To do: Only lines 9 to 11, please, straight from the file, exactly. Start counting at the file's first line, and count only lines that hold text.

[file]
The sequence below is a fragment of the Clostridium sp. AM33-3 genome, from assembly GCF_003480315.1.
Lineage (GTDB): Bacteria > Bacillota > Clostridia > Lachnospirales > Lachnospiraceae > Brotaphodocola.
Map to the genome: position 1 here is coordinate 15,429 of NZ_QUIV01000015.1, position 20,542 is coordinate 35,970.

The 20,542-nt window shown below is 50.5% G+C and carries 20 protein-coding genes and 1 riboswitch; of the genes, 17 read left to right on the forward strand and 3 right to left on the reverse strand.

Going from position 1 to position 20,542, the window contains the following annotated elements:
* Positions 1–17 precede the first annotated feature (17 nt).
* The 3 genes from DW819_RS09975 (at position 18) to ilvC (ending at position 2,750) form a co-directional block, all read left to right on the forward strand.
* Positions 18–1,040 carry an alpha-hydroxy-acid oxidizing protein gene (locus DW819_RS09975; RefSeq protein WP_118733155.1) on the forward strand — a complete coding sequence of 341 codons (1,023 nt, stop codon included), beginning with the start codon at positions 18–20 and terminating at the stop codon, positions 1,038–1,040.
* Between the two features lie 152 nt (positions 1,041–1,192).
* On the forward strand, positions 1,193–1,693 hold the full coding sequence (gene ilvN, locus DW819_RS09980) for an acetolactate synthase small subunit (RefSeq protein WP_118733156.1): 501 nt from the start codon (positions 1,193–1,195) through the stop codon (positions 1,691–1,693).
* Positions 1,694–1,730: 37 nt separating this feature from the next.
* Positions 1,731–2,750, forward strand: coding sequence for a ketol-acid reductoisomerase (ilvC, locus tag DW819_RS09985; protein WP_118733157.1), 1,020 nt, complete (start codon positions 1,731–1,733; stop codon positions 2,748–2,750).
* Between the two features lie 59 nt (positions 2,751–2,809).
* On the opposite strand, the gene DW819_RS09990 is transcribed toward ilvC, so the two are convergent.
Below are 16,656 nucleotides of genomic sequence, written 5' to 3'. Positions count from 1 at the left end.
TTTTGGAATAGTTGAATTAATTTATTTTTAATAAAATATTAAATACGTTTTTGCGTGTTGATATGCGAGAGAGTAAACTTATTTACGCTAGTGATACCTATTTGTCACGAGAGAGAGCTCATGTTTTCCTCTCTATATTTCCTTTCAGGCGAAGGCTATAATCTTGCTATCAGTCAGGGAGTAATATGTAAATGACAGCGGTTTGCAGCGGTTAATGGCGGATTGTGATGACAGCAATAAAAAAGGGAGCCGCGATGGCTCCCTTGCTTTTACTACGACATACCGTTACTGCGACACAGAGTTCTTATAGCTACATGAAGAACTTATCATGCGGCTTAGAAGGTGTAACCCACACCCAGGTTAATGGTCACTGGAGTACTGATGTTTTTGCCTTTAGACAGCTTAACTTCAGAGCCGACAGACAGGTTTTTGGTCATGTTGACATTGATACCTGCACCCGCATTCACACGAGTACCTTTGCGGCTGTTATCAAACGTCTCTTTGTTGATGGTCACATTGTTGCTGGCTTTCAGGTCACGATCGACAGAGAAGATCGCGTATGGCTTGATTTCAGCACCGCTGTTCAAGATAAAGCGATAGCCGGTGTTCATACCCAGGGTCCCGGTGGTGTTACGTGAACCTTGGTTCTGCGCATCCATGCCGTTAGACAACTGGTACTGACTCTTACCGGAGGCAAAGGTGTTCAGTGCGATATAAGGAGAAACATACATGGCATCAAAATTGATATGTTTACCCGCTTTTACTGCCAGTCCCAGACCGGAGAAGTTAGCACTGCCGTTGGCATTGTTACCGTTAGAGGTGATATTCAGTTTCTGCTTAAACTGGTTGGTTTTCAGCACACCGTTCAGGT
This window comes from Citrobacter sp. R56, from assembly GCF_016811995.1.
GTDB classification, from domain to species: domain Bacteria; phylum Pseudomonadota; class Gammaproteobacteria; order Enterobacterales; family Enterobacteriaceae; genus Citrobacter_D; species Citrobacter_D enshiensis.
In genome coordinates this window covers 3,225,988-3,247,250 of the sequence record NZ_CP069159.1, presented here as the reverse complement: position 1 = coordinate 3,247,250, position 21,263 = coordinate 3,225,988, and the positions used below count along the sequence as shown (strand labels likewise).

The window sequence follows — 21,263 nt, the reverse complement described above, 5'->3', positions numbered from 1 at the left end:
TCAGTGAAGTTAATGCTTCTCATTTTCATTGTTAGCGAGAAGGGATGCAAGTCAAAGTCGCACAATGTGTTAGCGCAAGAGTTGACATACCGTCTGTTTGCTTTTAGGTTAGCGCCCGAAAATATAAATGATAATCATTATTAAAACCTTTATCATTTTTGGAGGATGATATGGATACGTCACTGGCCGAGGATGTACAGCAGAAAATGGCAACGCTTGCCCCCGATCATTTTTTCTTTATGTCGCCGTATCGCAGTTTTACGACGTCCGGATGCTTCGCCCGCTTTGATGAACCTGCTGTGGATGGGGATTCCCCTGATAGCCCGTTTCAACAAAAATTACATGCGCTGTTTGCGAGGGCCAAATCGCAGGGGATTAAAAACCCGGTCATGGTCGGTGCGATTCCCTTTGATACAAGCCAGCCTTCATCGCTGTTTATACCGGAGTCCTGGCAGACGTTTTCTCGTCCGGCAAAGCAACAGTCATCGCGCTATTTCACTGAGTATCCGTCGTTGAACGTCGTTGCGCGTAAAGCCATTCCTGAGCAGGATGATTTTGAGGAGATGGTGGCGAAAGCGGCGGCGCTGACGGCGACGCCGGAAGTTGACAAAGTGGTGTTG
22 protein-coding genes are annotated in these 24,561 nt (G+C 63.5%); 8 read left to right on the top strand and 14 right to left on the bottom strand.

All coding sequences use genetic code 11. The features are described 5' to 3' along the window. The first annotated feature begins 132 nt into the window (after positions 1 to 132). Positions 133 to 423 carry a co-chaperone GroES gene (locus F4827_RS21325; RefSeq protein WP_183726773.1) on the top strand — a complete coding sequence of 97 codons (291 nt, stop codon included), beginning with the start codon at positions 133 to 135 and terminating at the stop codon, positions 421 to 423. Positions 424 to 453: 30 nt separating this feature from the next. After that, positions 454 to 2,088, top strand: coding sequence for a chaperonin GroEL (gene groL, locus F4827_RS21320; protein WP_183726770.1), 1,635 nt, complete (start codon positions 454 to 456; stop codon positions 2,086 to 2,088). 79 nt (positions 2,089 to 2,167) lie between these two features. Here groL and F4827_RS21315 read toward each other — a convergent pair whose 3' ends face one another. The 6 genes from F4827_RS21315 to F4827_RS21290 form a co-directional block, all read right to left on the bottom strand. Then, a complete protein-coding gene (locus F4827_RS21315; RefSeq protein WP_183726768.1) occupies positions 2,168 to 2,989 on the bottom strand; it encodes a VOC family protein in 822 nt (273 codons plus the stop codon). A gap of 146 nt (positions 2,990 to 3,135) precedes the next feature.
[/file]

* Between the two features lie 152 nt (positions 1,041–1,192).
* On the forward strand, positions 1,193–1,693 hold the full coding sequence (gene ilvN, locus DW819_RS09980) for an acetolactate synthase small subunit (RefSeq protein WP_118733156.1): 501 nt from the start codon (positions 1,193–1,195) through the stop codon (positions 1,691–1,693).
* Positions 1,694–1,730: 37 nt separating this feature from the next.